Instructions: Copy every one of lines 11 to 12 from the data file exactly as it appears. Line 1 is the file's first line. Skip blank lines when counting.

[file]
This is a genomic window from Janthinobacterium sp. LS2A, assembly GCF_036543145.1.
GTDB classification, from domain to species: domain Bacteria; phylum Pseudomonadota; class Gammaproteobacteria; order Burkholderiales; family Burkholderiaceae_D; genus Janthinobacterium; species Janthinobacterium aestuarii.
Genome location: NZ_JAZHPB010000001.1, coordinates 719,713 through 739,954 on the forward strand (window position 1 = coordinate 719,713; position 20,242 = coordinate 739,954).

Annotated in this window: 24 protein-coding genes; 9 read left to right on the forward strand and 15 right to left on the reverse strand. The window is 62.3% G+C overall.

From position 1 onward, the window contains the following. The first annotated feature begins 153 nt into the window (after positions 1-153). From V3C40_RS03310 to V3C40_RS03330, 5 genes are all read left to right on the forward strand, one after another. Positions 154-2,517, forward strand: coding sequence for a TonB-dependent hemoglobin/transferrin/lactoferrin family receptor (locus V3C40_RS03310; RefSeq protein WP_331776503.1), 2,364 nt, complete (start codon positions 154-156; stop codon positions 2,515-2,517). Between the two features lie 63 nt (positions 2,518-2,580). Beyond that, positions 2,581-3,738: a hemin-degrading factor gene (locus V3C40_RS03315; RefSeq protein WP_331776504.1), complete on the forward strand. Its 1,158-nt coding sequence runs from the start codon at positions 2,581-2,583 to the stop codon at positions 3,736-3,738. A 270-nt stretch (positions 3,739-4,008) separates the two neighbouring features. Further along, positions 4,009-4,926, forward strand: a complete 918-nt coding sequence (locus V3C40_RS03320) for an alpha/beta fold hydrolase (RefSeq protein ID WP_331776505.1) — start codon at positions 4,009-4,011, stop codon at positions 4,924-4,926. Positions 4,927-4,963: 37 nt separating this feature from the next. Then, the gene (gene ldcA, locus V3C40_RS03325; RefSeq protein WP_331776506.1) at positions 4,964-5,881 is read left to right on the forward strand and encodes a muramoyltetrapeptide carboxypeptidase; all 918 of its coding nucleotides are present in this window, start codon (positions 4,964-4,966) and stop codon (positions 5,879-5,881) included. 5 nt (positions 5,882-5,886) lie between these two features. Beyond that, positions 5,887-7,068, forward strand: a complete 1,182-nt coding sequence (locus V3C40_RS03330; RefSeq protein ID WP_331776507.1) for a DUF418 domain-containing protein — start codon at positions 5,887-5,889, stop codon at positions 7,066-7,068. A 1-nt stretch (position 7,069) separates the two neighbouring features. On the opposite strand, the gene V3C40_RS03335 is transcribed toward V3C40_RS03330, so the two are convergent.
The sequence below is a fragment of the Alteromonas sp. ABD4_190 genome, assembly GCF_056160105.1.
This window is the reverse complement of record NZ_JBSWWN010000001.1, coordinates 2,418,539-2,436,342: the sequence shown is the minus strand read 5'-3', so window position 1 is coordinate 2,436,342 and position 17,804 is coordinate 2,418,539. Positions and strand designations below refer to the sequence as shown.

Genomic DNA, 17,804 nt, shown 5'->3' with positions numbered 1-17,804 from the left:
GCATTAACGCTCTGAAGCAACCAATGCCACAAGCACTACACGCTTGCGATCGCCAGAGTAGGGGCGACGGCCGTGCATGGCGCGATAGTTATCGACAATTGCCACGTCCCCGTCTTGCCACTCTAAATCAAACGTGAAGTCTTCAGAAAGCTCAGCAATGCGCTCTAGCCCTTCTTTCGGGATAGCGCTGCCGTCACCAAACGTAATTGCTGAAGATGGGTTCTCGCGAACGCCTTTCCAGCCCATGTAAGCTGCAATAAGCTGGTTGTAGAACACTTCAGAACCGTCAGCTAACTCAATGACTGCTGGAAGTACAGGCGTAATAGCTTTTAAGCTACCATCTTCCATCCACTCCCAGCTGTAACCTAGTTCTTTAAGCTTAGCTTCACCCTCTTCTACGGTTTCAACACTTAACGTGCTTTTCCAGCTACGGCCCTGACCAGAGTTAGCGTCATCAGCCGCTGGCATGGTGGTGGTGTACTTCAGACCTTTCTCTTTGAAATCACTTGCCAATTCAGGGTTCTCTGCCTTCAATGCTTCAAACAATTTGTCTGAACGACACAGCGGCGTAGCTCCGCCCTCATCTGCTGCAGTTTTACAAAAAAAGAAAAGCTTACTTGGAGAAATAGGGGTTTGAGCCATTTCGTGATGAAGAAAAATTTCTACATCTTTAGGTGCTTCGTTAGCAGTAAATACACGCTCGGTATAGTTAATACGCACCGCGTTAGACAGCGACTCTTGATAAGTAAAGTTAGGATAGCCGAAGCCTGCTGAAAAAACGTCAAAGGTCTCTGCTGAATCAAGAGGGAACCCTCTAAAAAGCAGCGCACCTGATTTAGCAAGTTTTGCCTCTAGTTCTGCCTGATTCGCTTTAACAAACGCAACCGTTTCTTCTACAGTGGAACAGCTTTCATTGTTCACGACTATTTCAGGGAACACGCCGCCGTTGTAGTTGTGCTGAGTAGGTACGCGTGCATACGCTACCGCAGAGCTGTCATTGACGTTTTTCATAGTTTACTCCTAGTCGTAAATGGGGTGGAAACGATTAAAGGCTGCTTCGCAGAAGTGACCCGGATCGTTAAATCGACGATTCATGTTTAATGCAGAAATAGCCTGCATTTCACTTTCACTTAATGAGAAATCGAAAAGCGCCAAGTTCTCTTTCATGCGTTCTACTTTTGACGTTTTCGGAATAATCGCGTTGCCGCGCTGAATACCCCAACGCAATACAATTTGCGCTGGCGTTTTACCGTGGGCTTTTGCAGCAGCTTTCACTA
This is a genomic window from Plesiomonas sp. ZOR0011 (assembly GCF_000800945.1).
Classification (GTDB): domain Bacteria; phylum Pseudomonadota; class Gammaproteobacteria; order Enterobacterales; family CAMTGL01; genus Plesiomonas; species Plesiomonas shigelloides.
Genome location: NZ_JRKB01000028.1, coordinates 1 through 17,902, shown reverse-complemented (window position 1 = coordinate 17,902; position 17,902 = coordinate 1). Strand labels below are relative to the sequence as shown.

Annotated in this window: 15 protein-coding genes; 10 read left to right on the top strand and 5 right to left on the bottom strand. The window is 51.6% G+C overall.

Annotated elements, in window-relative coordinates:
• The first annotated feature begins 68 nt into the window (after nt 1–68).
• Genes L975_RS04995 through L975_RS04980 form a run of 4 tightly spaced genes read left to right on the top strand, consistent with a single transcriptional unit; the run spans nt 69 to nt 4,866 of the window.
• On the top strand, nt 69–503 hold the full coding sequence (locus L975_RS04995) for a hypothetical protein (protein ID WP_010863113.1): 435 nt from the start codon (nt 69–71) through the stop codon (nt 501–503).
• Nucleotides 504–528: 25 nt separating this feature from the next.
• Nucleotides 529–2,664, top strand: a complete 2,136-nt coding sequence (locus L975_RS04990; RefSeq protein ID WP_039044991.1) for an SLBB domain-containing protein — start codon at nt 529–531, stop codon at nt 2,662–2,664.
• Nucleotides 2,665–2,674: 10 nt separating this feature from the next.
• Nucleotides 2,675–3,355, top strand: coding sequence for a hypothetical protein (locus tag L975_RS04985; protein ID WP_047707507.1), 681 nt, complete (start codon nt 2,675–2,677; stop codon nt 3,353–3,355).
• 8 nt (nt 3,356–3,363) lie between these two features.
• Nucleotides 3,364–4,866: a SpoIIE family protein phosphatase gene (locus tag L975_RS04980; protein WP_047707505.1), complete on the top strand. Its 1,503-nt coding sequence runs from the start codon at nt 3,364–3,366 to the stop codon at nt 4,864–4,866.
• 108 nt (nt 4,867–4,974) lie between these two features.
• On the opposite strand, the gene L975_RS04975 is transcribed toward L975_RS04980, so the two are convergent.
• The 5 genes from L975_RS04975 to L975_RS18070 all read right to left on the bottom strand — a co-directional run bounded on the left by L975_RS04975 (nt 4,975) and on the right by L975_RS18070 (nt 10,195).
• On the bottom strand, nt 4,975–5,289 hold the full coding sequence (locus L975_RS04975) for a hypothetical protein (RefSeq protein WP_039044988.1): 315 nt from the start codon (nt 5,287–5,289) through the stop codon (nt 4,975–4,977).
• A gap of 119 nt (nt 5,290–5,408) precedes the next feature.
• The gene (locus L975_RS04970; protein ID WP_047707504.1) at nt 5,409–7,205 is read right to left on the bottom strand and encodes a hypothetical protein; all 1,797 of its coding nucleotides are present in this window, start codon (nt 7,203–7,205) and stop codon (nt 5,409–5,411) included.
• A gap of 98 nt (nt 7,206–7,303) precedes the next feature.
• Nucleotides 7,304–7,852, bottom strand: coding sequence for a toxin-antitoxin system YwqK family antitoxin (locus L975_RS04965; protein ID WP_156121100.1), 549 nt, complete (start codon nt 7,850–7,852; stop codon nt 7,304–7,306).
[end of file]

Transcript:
Classification (GTDB): domain Bacteria; phylum Pseudomonadota; class Gammaproteobacteria; order Enterobacterales; family CAMTGL01; genus Plesiomonas; species Plesiomonas shigelloides.
Genome location: NZ_JRKB01000028.1, coordinates 1 through 17,902, shown reverse-complemented (window position 1 = coordinate 17,902; position 17,902 = coordinate 1). Strand labels below are relative to the sequence as shown.